The summer has ended with another spectacular lunar display with the final supermoon in a series of three, which have illuminated the night sky this year.
Named the Harvest Moon, as it is the full moon that rises closest to the September equinox of 22 September. Supermoons also appeared on July 12 and August 10, with the brightest and biggest taking place in August.
You can watch a replay of the supermoon finale courtesy of the Slooh Community Observatory here.
A supermoon is the coincidence of a full moon or new moon, with the closest approach the moon makes to the Earth on its elliptical orbit -- resulting in the moon appearing larger and brighter than normal. The scientific term for the phenomenon is a "perigee moon".
Space agenecy Nasa said in a statement: "Full moons vary in size because of the oval shape of the moon's orbit. The moon follows an elliptical path around Earth with one side (perigee) about 50,000 kilometers closer than the other. Full moons that occur on the perigee side of the moon's orbit seem extra big and bright."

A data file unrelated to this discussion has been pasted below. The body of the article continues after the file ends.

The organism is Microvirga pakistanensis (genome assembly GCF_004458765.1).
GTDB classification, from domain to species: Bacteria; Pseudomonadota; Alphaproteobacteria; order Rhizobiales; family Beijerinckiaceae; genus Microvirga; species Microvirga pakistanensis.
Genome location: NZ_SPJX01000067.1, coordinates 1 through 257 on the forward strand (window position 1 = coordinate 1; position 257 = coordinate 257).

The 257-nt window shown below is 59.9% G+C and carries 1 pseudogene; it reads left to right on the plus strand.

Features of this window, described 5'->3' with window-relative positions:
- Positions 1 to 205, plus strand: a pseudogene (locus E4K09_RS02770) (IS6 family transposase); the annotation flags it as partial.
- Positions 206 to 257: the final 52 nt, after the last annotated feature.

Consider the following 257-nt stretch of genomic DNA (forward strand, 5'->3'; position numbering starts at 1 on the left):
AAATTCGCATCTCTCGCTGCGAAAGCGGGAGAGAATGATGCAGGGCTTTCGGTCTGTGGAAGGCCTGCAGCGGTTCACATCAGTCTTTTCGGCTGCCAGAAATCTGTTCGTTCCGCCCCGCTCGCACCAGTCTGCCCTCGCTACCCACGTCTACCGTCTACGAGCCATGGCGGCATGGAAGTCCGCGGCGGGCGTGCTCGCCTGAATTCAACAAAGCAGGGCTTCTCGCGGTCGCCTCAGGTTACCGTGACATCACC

Philip Erikson, principal research scientist at the Massachusetts Institute of Technology's Haystack Observatory outside Boston, told Reuters that when the moon was at perigee it was around "13% to 14% bigger optically" and about 30% brighter.
Although this is the final supermoon for 2014, there are six projected for next year: 20 January, 18 February, 20 March, 29 August, 28 September and 27 October.
Bob Berman, an astronomer for Slooh, said: "Whether we call this a super Harvest Moon or a Harvest supermoon, and whether we fuss over the fact that lunar perigee happened just one night before this moon was full, there's no denying that it's the Harvest Moon.
"This is the year's most famous full moon, and one of only two that even have a name. Yet it's bathed in myth and misconception even without all the extra 'supermoon' business.
"It will be fun to explore the true secrets of the Harvest Moon while watching it live."
He said that while the phenomenon was shrouded in hype, "nothing in the sky is more striking than the rising of an enormous-looking full moon".
"Thanks to the super-tides that day and the following day, Earth's biosphere will definitely be affected by this event," Berman told Space.com.